Last class, we discussed the movie Big Fan, in which a little round parking attendant lived a life of, not quiet desperation at all, but one of happy football fanhood.
Today, we will be discussing the Little Canadian Band that Couldn't Quite, chronicled in the documentary, Anvil! The Story of Anvil. The heart of Anvil is the duo of Steve "Lips" Kudlow and Robb Reiner, two nice Jewish boys from Canada who once got a taste of glory in Japan while playing to a packed crowd along with bands like Anthrax, Metallica and Slayer.
That was in the 80s. Since then, they have gone, kicking and screaming, into obscurity, now working menial jobs to support their families. The documentary follows them as they mount their umpteenth comeback attempt.
Reviewers luuuurrved this doc, calling it "touching, uplifting and inspirational." I respectfully disagree. I found it touching, sure, but in a sad way. These guys are now in their 50s, and they look every hard-living year. They do not exactly have heads for business. We hear the music they are recording for their big comeback, and it is unlistenable. Where is the hope in this scenario? It was more like watching the first few episodes of a season of American Idol, where the audience revels in watching hopefuls who have invested all their ego in a career that all logic tells them they have no business pursuing. I found it more voyeuristic than inspirational.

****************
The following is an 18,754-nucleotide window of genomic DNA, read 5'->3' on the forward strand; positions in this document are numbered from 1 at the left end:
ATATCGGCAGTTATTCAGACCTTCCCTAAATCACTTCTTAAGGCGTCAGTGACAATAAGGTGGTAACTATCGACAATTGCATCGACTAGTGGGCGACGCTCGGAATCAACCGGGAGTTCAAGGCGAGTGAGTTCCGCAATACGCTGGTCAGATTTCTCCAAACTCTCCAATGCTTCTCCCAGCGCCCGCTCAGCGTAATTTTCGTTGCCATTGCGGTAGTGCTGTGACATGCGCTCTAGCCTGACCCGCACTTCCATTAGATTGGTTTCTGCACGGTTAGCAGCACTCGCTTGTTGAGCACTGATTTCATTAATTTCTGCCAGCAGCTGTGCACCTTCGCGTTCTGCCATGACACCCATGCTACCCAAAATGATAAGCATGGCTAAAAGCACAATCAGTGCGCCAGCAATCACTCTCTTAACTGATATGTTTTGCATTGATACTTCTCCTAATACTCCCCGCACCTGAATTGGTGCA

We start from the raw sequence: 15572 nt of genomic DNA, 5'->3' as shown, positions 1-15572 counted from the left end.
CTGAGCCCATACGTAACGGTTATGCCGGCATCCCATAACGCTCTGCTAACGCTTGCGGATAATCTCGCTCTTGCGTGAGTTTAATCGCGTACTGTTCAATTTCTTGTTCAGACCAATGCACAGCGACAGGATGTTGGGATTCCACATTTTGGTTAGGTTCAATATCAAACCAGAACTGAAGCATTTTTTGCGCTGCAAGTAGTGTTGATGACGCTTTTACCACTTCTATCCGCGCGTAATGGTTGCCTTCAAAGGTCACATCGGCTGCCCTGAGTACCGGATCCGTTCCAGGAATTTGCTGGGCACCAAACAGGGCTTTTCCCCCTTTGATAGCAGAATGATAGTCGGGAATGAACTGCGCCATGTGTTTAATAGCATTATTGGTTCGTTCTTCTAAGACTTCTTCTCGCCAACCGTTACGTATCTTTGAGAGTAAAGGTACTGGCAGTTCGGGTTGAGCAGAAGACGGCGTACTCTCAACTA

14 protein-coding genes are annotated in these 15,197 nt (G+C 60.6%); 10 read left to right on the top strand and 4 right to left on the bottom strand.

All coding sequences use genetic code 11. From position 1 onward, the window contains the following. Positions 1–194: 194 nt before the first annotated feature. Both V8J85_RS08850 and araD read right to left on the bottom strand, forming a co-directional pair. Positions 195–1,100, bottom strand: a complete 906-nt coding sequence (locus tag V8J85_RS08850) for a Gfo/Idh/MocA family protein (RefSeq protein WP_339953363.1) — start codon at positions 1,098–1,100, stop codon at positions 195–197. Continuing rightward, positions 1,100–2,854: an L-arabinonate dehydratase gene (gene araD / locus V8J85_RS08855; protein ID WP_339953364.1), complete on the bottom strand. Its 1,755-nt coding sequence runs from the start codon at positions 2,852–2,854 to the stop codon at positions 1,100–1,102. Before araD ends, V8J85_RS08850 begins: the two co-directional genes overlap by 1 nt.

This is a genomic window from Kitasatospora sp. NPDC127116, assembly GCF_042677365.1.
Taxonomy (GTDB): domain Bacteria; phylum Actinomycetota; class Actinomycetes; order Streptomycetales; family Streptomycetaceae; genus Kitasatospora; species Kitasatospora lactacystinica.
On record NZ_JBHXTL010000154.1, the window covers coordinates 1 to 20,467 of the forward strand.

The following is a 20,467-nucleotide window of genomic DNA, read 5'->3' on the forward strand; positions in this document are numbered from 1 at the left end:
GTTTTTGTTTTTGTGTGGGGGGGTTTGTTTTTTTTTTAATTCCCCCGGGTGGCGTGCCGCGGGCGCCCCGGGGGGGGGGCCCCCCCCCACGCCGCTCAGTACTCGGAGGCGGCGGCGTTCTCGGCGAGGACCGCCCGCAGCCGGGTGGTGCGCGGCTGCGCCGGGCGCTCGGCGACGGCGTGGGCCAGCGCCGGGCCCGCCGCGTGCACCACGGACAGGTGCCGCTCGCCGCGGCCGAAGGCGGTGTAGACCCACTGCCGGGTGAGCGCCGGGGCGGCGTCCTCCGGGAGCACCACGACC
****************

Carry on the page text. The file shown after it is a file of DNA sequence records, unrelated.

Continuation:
How would you rather live your life? As a parking attendant who lives with his mom and feels lucky that he gets to watch football and call in to a sports talk radio station? Or a school lunchroom worker who feels like Providence made a big mistake in denying him a life of rock stardom?